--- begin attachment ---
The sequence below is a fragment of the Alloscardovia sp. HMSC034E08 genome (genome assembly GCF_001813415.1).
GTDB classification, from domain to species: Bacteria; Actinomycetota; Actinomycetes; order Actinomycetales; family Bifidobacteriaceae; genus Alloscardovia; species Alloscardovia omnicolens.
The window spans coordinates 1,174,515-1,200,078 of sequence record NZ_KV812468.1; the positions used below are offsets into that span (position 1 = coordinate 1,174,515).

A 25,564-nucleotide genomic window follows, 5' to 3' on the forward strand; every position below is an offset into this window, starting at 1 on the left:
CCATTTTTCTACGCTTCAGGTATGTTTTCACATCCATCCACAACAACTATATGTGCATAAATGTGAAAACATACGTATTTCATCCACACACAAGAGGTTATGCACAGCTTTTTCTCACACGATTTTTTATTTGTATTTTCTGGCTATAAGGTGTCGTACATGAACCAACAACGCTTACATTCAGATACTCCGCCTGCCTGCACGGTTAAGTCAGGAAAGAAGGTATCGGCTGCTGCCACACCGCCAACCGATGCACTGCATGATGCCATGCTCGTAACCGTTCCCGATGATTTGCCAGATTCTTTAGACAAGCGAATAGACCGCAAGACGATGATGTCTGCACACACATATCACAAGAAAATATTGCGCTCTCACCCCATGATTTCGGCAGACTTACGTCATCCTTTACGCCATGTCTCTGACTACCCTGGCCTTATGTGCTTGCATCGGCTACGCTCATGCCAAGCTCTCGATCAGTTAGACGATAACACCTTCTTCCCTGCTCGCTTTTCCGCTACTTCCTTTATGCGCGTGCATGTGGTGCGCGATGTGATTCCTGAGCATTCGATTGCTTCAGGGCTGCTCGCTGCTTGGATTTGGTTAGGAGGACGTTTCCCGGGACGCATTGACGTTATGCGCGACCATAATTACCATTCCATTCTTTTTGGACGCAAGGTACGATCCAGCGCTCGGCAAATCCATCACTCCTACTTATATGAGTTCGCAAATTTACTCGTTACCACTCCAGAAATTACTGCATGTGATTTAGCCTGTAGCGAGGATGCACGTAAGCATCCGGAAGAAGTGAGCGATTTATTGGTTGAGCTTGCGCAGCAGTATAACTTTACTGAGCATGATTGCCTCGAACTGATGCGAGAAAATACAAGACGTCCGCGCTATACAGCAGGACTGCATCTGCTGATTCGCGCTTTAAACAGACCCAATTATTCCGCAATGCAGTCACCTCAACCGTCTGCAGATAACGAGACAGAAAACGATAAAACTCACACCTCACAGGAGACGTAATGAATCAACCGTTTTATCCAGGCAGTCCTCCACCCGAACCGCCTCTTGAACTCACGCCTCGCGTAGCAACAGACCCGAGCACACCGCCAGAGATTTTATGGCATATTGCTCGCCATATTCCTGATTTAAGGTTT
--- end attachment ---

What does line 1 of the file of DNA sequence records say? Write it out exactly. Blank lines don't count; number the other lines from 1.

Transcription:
The sequence below is a fragment of the Alloscardovia sp. HMSC034E08 genome (genome assembly GCF_001813415.1).